Microsoft's very approachable, says Lionhead's Gary Carr; especially Carr's new boss.
"I'm not a Microsoft corporate dude," says Lionhead's Gary Carr. "I want to make sure that Lionhead doesn't just sip the Kool-Aid, I want us to be a developer that makes games we think people actually want to play." But it's been a while since Peter Molyneux left Lionhead to form 22 Cans, and Lionhead did without a permanent replacement. Now John Needham of Cryptic fame has taken up the Lionhead leadership mantle, and Carr thinks this is a step in the right direction. "Because you don't lose Peter and just drop anybody in," says Carr, "you have to find somebody who would culturally fit in."
Carr thinks Needham will do just that, despite initial concerns that Needham would prove to be just another dude in a suit. Very "non-Microsofty," says Carr, and a real people person. But Needham also brings a ton of industry skills along with him, having dipped his toe in pretty much every business model imaginable, from client based and free-to-play, to PC and mobile. Carr thinks he's going to fit in well at Lionhead, but then, even Microsoft isn't the Microsoft of yore. Carr finds himself having more in common with the Microsoft management than he'd have imagined. The people he knew as mid-level bosses years back, the ones he could have a beer with, who hung out in the same places he did, are now the folks in charge of the shop.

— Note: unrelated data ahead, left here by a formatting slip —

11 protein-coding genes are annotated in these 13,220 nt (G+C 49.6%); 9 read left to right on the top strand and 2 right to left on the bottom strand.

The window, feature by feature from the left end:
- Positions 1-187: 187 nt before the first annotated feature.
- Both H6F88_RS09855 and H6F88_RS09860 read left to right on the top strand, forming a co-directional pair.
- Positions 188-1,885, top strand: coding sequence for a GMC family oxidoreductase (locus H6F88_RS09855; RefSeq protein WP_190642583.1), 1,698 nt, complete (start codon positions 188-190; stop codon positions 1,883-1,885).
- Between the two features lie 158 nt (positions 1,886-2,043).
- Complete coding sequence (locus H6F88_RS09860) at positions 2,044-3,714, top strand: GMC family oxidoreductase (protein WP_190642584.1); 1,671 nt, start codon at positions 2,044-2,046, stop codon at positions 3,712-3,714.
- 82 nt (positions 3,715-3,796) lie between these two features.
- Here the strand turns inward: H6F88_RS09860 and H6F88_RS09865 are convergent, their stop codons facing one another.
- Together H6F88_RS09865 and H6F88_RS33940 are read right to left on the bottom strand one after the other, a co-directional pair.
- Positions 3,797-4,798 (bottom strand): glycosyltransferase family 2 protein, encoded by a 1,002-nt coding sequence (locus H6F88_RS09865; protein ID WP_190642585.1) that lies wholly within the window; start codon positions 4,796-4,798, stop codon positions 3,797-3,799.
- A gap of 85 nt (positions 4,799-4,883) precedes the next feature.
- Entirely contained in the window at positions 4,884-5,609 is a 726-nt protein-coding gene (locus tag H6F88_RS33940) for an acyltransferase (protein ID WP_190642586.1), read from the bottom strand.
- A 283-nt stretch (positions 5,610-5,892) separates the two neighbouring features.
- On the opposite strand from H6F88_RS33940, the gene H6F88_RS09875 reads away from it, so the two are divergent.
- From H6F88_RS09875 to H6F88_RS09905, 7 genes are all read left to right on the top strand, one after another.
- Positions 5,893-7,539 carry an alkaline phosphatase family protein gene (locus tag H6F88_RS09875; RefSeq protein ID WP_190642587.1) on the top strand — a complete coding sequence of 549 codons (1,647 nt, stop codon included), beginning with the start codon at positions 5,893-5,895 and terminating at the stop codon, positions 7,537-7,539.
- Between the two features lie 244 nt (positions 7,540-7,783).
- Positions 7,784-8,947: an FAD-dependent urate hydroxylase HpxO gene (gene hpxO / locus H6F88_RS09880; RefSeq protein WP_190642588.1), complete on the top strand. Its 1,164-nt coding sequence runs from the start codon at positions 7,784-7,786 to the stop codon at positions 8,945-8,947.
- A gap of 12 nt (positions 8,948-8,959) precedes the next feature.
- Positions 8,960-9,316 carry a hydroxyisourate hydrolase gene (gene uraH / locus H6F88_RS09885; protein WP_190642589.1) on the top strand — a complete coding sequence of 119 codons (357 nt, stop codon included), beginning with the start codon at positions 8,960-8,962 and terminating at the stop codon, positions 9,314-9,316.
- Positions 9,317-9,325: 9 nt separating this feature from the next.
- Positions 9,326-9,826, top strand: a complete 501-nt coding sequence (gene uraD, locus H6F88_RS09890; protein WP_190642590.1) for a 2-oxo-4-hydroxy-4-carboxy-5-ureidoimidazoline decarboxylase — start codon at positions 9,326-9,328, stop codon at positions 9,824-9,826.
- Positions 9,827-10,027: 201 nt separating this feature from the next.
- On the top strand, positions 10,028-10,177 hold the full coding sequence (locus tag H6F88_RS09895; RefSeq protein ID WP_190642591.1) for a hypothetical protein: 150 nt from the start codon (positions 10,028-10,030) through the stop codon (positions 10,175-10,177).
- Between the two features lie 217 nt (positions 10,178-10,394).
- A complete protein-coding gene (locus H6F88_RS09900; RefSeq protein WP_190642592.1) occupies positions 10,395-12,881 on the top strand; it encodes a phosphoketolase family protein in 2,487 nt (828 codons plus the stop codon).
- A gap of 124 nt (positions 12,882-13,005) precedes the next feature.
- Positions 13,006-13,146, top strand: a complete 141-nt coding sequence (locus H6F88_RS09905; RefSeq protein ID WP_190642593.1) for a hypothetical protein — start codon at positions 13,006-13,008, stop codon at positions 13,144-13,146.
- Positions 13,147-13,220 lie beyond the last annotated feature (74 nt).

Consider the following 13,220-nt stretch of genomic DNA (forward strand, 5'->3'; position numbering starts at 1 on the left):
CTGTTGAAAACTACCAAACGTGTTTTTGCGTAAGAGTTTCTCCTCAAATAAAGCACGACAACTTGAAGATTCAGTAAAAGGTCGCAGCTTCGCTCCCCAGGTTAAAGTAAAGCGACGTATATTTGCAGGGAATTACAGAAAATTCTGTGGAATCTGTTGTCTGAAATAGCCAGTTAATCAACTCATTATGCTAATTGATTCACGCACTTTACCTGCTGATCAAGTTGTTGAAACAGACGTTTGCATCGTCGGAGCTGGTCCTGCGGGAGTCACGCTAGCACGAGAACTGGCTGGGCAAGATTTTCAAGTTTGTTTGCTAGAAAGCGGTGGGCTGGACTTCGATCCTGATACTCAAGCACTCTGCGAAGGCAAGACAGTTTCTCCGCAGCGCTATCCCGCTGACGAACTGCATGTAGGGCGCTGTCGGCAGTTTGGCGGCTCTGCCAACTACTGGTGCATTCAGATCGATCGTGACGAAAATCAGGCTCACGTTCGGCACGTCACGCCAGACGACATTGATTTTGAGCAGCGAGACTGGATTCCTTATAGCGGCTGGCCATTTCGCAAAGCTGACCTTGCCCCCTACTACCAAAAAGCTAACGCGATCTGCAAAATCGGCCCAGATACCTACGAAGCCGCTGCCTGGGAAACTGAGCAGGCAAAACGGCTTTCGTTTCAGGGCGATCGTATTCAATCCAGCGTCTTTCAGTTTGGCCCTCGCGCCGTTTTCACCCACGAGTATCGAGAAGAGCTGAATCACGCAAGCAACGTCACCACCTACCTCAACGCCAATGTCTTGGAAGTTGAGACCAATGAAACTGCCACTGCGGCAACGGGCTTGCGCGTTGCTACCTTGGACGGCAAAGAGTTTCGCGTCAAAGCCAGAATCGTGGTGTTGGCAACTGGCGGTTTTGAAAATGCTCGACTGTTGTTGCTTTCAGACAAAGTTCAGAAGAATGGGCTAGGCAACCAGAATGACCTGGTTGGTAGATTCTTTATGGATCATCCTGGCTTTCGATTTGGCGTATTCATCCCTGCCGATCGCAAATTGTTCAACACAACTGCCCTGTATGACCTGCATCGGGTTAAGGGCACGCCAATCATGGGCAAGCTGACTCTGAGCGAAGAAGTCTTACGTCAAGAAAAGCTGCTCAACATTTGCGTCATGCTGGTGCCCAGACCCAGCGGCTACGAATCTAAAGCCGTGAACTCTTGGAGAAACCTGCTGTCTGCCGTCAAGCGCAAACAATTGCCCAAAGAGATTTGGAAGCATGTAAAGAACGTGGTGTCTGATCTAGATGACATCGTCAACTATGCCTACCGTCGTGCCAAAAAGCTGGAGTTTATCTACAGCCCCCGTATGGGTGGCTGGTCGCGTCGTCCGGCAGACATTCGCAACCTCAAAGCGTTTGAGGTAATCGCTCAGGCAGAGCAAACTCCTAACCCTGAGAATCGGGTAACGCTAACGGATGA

Next up for Lionhead is Fable Legends, the game with the 10 year lifespan. "It's big and ambitious," said Needham when the announcement was made, "but it needs to be because it's going to be around a long time." Hopefully Needham lasts as long; but we'll see.